Still another program has been introduced to educate the community as to what the Job Corps is doing--various community organizations are invited to visit the Camps and are briefed on That is going on there. It is hoped that they will spread the word and this might also help to establish good relations.
How many are in the Hawaiian Job Corps now?
Answer: The capacity of the three centers is 250. The present enrollment is 215 -- Koko Head-115; Kokee - 60; Kilauea - 40. An
Alumni Association (made up of boys who have ”graduated"' from the Corps) is in the process of being formed and it is hoped that these boys will spread the word about the Corps and therefore help to recruit more boys who are now not reached.
Are there many dropouts and what has happened to them?
Answer: There are less dropouts than before and the number is less than the national average. At this time there is no way to find out what has happened to those who do drop nut. When the Alumni Association is functioning it may be able to get some statistics on this.
How many Corpsmen have found jobs after leaving the Centers? Have they been able to keep their jabs?
Answer: 427 boys have terminated their stay in the Corps- 212 of these passed the requirements to graduate from the Corps: 179 have
been placed in jobs; 22 joined the Armed Forces; 17 returned to school at either the Community Colleges or the University. Those who went
on to college had been high school dropouts but were able because of the study program at the Centers to pass the General Education Development tests to get their high school diplomas. Also, another
O.E.O. program at the University, called Upward Bound, gives orientation to college life (both academic and social) during the summer. They also test to see if they are ready for college and in some cases the boys have a chance to get scholarships. 29 of the boys transferred to Mainland Centers to continue training in specific areas. It is interesting to note that one Corpsman who continued his training on the Mainland in culinary arts is now back here working as a cook at the Koko Head Center.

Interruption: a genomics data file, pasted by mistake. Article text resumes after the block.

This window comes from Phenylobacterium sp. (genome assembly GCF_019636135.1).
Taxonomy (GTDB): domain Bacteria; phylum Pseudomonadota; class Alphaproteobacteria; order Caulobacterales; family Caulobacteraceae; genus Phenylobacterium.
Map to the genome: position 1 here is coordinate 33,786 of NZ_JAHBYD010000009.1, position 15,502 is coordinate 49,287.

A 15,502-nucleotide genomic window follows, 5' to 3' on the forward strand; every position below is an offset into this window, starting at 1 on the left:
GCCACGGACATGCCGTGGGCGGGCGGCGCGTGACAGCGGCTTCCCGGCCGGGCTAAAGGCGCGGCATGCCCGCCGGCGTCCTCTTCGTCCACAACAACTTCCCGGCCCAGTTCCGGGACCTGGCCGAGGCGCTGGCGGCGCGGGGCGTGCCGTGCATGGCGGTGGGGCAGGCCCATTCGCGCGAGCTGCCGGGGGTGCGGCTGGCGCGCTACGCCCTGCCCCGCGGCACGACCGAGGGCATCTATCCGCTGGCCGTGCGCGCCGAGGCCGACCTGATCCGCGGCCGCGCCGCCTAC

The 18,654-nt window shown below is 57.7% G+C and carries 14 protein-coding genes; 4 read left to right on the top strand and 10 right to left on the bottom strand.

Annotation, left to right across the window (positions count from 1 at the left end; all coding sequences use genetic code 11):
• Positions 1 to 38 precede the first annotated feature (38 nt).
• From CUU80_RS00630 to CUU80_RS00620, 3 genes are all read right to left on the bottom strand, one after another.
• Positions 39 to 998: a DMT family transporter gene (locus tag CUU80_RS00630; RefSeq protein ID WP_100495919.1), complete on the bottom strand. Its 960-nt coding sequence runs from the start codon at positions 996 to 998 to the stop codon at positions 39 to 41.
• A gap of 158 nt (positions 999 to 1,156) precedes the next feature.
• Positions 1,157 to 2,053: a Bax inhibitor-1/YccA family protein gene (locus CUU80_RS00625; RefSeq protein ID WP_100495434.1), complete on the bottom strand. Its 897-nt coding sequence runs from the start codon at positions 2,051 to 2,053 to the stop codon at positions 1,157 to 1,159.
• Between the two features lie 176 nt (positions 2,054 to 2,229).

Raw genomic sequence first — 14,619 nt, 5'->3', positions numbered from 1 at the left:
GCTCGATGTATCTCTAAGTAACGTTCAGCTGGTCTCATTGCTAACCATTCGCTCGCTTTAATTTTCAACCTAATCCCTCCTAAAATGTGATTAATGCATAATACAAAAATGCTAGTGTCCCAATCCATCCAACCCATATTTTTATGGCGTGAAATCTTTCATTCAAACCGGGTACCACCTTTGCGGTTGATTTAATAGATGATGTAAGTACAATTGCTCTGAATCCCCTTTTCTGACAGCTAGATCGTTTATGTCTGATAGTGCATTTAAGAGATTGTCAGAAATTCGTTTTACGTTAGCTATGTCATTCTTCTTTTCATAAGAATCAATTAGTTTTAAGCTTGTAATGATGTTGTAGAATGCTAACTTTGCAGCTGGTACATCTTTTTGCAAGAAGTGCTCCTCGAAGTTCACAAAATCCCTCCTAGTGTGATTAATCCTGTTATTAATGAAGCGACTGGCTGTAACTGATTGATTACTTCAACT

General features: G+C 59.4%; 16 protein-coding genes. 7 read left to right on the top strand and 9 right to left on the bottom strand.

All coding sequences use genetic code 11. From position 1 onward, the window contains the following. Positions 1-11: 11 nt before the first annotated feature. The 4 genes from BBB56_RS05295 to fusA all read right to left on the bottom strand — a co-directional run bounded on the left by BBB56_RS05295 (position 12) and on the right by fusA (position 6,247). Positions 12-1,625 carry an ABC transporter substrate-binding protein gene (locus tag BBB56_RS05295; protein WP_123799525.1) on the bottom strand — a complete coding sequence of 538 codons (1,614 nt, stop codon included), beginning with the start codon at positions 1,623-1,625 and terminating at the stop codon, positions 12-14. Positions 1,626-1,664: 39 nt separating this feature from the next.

Again, there is no way as yet to find out how many have kept their jobs, but the Alumni Association being formed may be able to get some statistics in that area.
Do the boys seem to gain better social relationships by being away from their former environment and having to live and share with others?
Answer: Yes, they get along much better with each other. There are not as many fights and friction as at first. Programs have been introduced in personal cleanliness and in behavior in social situations (such as asking a girl to dance) and in self control. Volunteer housewives have been brought in to teach this and also have helped in teaching sex education. The latter is discussed in group panels and nurses are included in the group.
Have there been cutbacks affecting the Program?
Answer: There have been none yet. However, it is possible that there may be cutbacks in the funds for 1969 and this would,
of course, make it difficult to carry on the programs now in effect. There will be no effects on the program for 1968 as the money has already been assigned.